Kazakhstan announced billions of dollars in deals with China on Tuesday, underlining central Asia's gradual shift away from Moscow and towards Beijing.
Meeting in Beijing on Tuesday, President Nursultan Nazarbayev of Kazakhstan and his Chinese counterpart Hu Jintao signed a series of agreements ranging from water rights to uranium supplies to a $5bn energy infrastructure loan.
China's investments in Kazakhstan have for years centred around oil production, but Tuesday's deals underline that Beijing's reach now expands beyond the energy sector.
On the table were a $1.7bn loan from China to Kazakhstan's national welfare fund; a $5bn loan for a petrochemical complex; a supply agreement for around 55,000 tonnes of Kazakh uranium to meet China's growing nuclear needs; and a memorandum of understanding for China's Ministry of Railways to help construct a high-speed rail between Astana and Almaty.
Agreements were also reached over water-quality controls for the rivers that flow from western China into Kazakhstan across their long shared border, and for co-operation in the fertilizer sector, which China views as strategically important as it looks to its neighbour for a new source of food.
"China has become the real great power in the region," says Shamil Midkhatovich Yenikeyeff, a research fellow at the Oxford Institute for Energy Studies.
"China represents the future [while] Russia represents the past ... China has an upper hand over Russia in terms of its cash power and in terms of effective implementation of large-scale projects."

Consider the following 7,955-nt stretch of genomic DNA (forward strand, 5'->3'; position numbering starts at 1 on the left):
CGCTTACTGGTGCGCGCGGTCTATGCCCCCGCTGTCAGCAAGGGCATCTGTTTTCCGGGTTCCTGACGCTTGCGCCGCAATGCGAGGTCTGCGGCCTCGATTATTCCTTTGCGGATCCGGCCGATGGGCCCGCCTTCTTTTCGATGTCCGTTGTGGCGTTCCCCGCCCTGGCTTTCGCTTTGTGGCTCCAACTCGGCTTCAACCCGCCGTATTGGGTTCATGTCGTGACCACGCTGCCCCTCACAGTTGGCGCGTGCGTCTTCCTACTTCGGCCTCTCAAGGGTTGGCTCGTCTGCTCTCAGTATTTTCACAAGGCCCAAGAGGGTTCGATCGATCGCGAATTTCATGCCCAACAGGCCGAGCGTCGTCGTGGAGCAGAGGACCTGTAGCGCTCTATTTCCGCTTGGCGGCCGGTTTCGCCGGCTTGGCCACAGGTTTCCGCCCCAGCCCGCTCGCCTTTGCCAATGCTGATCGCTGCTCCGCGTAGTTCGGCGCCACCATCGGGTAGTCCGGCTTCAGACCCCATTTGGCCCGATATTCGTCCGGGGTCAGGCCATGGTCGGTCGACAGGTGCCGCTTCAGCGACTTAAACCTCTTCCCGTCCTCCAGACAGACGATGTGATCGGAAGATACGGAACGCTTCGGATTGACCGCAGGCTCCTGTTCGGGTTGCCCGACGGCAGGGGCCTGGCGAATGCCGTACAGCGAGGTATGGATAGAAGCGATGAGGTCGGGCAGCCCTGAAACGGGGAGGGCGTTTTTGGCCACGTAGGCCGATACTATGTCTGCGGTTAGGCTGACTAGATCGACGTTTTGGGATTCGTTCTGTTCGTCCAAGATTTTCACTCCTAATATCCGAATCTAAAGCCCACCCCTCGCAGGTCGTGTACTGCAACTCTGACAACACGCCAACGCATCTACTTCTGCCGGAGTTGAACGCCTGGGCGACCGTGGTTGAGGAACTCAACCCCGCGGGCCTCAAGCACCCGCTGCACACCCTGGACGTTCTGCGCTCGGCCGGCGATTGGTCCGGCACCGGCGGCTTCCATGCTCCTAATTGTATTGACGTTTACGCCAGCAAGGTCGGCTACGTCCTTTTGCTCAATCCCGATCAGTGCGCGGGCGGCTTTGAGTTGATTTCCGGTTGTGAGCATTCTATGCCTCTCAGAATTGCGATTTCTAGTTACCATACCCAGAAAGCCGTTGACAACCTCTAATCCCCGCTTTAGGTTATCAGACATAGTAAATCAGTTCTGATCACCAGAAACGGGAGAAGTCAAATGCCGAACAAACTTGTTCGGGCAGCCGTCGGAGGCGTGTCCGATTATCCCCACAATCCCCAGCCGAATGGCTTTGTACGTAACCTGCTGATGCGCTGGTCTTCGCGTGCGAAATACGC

Kazakhstan and Russia have maintained close ties ever since the two countries split during the dissolution of the Soviet Union, and Russia is still active in the oil and gas sector there. China and Russia are neck-and-neck in terms of bilateral trade with Kazakhstan, according to Kazakh customs data.
China began acquiring oil assets in Kazakhstan in the late 1990s, securing a new source of energy on its doorstep to fuel economic growth and reduce dependence on Middle East supplies. Chinese companies now have equity ownership of about a quarter of oil produced in the country, according to research from Visor Capital.
The central Asia nation is home to rich reserves of uranium, copper, gold, nickel – all materials that China needs to fuel its economic boom. The uranium agreement signed Tuesday will see Kazakhstan supply China with some 55,000 tonnes of the radioactive material, which is worth more than $8bn at current market prices, though terms of the deal were not disclosed.
China has also helped finance and build a pipeline to carry oil 1,000km from central Kazakhstan to its north western frontier that opened in 2007. The pipeline is now being expanded to span the whole length of Kazakhstan and provide China with access to huge oil resources in the Caspian Sea.
Kazakhstan has striven to balance its interests, sharing out oilfields between investors from Russia, China and the west. However, the financial crisis provided China with an opportunity to strengthen its grip on Kazakh oil and expand into the broader economy.
At the height of the crisis in 2009, China lent KazMunaigas, Kazakhstan's state oil company, $5bn pledged against future oil supplies. Separately China lent the Development Bank of Kazakhstan $5bn to support transport, telecommunications and agriculture projects to help diversify the economy away from oil and gas.
But the push of Chinese companies into Kazakhstan has raised some concerns about levels of Chinese influence in the country.
"What Kazakhstan doesn't want is to become a raw material appendage to China," says Michael Denison, head of research for the consultancy Control Risks.
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